I’m running two games at Orccon and co-GMing one with Bill Roper. To date, I’ve play-tested my two games. The first was a GURPS-Fantasy game and the other was a Hero System-Pulp game.
Both games went well, but the Hero game went especially well — the players definitely had a blast, as did I.
The game certainly had some problems — some of the pre-gens were out-of-balance, one of the combats was less than climactic. But that’s why you play-test.
Every time I prep and run (or playtest) a con game, I learn more about the art of creating a good con game, so I’d like to share some things I’ve learned this time around:
1. Play-testing is Important.
And if you’re unfamiliar with the system, it’s critical. Since I hadn’t run a Hero System game since 3rd Edition, I knew a play-test was mandatory.
First, I ran the combat encounters solo (that is, just me, some dice and the character sheets). I discovered that most of my combats were way under-powered, so I adjusted the encounters.
Second, I play-tested it with players. Once I had players doing the creative stuff they do, they started using their characters in ways I couldn’t have anticipated. I then discovered that at least one of the characters was too powerful. More adjustments.
If I hadn’t done any play-testing, every combat would have been a cake walk. Not good.
2. Linearity is Okay.
In the last year, I’ve taken to organizing my adventures into “scenes,” kind of like a screenplay. But I don’t use the term “scene” very strictly.
Each scene includes the following information:
- Who is in the scene (PCs, NPCs).
- Where I *think* the scene will take place.
- What clues might be discovered during the scene.
- How the scene might play out.
Let’s say the party discovers that a young man with a cane was seen leaving the scene of the crime. I figure the party’s going to try to track down the young man with a cane and at least question him, so I make up a scene for this encounter:.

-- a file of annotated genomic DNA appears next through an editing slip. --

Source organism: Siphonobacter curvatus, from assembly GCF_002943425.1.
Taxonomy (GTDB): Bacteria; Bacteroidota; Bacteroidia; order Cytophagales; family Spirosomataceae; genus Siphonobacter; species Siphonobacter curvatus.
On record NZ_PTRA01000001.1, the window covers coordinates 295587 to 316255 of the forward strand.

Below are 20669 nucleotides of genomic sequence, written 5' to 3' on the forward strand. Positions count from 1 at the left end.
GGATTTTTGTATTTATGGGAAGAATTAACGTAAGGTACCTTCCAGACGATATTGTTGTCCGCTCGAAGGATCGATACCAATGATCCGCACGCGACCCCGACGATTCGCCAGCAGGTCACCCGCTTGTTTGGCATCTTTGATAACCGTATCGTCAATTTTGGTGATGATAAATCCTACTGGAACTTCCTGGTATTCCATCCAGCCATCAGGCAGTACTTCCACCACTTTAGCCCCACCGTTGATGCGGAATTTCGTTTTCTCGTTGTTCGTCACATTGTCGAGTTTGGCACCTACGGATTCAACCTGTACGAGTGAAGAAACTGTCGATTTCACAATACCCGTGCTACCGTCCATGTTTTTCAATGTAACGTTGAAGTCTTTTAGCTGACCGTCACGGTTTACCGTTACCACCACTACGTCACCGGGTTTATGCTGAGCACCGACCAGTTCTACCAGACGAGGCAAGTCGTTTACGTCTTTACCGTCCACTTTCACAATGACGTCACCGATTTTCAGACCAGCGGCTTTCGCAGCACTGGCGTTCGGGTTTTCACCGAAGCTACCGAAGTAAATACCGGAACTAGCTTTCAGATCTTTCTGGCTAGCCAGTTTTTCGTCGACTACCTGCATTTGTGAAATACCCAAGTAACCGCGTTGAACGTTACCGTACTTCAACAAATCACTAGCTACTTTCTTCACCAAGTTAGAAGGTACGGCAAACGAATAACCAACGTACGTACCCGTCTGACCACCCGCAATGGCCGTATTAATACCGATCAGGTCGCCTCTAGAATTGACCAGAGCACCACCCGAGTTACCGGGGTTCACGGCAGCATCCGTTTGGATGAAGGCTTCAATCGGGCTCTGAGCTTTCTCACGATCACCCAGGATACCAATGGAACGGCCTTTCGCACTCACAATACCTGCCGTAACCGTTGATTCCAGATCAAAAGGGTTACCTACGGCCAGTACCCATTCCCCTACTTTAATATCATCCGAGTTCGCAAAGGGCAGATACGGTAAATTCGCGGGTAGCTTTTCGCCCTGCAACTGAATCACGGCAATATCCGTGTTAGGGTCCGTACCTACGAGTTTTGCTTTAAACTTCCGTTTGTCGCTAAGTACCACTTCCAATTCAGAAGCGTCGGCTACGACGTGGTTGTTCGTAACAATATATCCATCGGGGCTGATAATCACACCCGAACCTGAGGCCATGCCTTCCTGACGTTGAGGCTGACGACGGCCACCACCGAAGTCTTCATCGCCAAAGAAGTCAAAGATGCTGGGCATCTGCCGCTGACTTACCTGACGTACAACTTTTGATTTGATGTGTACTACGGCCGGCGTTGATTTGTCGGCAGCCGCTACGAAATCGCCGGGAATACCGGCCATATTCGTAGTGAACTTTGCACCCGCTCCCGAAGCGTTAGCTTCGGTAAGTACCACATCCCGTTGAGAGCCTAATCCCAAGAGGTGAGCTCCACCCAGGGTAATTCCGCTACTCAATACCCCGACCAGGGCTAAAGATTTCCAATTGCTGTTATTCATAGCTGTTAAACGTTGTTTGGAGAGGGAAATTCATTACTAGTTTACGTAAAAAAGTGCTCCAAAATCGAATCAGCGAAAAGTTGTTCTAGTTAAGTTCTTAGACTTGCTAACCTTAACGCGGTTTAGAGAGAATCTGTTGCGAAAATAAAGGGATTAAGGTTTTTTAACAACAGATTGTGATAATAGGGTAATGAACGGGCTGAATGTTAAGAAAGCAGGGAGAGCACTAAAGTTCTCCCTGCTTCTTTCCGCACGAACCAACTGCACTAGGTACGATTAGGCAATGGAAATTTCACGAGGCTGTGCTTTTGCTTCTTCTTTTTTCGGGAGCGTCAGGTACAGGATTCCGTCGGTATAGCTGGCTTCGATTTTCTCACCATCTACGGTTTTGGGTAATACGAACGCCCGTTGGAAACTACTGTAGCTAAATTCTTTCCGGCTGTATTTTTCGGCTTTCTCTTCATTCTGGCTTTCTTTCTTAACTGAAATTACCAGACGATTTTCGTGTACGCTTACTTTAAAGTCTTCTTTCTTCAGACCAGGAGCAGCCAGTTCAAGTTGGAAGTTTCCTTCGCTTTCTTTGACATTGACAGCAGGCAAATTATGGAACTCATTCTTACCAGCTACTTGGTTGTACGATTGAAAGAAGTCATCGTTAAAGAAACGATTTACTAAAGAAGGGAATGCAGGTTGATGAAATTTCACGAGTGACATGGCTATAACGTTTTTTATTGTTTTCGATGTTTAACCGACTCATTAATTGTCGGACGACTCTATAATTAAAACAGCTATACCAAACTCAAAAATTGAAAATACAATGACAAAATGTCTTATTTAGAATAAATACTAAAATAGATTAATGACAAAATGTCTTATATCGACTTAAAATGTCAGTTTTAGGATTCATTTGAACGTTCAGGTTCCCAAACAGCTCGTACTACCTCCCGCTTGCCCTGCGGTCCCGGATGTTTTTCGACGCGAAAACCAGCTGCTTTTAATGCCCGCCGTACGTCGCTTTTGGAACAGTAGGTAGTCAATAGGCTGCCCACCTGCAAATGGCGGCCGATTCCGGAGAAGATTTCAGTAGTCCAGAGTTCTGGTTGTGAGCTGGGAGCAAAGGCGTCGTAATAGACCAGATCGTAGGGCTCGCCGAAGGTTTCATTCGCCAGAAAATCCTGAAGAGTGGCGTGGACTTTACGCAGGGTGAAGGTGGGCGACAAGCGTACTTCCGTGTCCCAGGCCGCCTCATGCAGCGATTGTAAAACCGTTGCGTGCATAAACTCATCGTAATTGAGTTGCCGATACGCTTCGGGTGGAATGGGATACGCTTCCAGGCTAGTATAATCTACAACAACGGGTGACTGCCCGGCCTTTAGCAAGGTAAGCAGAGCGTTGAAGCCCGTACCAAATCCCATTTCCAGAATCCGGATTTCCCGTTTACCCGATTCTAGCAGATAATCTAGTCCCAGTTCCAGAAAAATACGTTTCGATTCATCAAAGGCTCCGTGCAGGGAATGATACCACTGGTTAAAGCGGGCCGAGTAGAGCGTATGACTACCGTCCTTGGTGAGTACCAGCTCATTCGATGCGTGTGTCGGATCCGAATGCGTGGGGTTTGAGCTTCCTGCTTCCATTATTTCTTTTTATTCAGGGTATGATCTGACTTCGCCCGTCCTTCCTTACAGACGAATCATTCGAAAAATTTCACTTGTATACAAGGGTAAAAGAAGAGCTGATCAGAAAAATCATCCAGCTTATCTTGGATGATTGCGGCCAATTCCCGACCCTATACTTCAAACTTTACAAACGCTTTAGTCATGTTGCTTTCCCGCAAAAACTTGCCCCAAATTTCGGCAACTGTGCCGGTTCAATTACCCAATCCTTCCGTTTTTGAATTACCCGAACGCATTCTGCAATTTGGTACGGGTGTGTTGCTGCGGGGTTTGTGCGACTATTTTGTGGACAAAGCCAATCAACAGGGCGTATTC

I determine the young man with the cane (we’ll call him “Bob.”) will probably be alone. I also assume this scene will happen at his home. I determine what his role in the murder was (if any), and what additional information he may have.
So my players get a hold of this plot hook, and instead of trying to identify Bob, they decide to focus in on the fact that he’s young with a cane. They assume he must be a veteran and the cane is the result of a injury in the war. They decide to go to the local VFW.
No problem. Instead of this scene happening at Bob’s home, it happens at the VFW. All the better, maybe other members are there who take offense to one of their members being accused of murder…
3. Give the PCs Reasons to Interact with Each Other.
Make the characters fun to play and fun to play in your particular party. Play up competitions, rivalries, racial distrust, etc.
In the Hero-Pulp game, I made 6 pre-gens. Three are American space heroes and three are British space heroes. Furthermore, the leader of each group has a rivalry with the other. This set up some fun moments when both player are competing to be the dashing hero.
I took a lesson from this game and re-examined my GURPS-Fantasy pre-gens. Mostly I looked at their disadvantages. Firstly, I questioned some of the stereotypes: does the thief have to be impulsive? What if he’s a consummate professional instead and obsessive planner?
Secondly, I looked at the mental disadvantages of the party as a whole and asked myself, “are there enough differences in the characters for there to be some tension? Maybe some conflict — or at least disagreement on how to proceed?”
Sometimes you can be walking a razor’s edge here — if you get the wrong type of players, they start drawing swords on each other. This can be okay, depending on the system. In the Hero-Pulp game, one of the PCs decked one other PC and shot another with a ray-gun. Neither attack was particularly dangerous in Hero, but could have been deadly in GURPS (and the player who initiated these two attacks knew the Hero system very well).
That’s all for now.